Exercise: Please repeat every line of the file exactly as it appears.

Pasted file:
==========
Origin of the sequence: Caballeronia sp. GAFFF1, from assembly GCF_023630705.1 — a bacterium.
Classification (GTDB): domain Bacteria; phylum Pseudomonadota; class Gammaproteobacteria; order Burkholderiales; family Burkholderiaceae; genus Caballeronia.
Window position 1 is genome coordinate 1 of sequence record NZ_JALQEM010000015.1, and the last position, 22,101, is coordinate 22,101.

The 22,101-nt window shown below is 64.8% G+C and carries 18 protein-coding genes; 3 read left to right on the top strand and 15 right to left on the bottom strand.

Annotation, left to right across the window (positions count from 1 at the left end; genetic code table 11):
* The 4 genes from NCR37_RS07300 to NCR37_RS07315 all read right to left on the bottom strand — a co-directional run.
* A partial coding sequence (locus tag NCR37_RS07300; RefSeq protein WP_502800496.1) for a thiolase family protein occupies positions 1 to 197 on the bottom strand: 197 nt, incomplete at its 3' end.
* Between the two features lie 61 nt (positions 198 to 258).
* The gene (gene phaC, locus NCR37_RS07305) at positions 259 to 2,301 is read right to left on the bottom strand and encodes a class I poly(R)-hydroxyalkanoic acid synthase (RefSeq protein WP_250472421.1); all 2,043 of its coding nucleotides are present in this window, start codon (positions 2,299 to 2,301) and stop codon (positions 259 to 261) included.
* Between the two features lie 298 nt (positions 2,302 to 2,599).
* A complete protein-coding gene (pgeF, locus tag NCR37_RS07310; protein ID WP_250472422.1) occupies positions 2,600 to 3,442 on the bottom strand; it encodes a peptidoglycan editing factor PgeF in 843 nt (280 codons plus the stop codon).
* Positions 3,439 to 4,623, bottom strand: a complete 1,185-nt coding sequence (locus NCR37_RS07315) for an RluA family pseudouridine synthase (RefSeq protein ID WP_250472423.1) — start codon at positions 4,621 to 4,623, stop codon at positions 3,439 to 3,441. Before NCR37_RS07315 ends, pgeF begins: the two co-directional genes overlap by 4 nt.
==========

Origin of the sequence: Caballeronia sp. GAFFF1, from assembly GCF_023630705.1 — a bacterium.
Classification (GTDB): domain Bacteria; phylum Pseudomonadota; class Gammaproteobacteria; order Burkholderiales; family Burkholderiaceae; genus Caballeronia.
Window position 1 is genome coordinate 1 of sequence record NZ_JALQEM010000015.1, and the last position, 22,101, is coordinate 22,101.

The 22,101-nt window shown below is 64.8% G+C and carries 18 protein-coding genes; 3 read left to right on the top strand and 15 right to left on the bottom strand.

Annotation, left to right across the window (positions count from 1 at the left end; genetic code table 11):
* The 4 genes from NCR37_RS07300 to NCR37_RS07315 all read right to left on the bottom strand — a co-directional run.
* A partial coding sequence (locus tag NCR37_RS07300; RefSeq protein WP_502800496.1) for a thiolase family protein occupies positions 1 to 197 on the bottom strand: 197 nt, incomplete at its 3' end.
* Between the two features lie 61 nt (positions 198 to 258).
* The gene (gene phaC, locus NCR37_RS07305) at positions 259 to 2,301 is read right to left on the bottom strand and encodes a class I poly(R)-hydroxyalkanoic acid synthase (RefSeq protein WP_250472421.1); all 2,043 of its coding nucleotides are present in this window, start codon (positions 2,299 to 2,301) and stop codon (positions 259 to 261) included.
* Between the two features lie 298 nt (positions 2,302 to 2,599).
* A complete protein-coding gene (pgeF, locus tag NCR37_RS07310; protein ID WP_250472422.1) occupies positions 2,600 to 3,442 on the bottom strand; it encodes a peptidoglycan editing factor PgeF in 843 nt (280 codons plus the stop codon).
* Positions 3,439 to 4,623, bottom strand: a complete 1,185-nt coding sequence (locus NCR37_RS07315) for an RluA family pseudouridine synthase (RefSeq protein ID WP_250472423.1) — start codon at positions 4,621 to 4,623, stop codon at positions 3,439 to 3,441. Before NCR37_RS07315 ends, pgeF begins: the two co-directional genes overlap by 4 nt.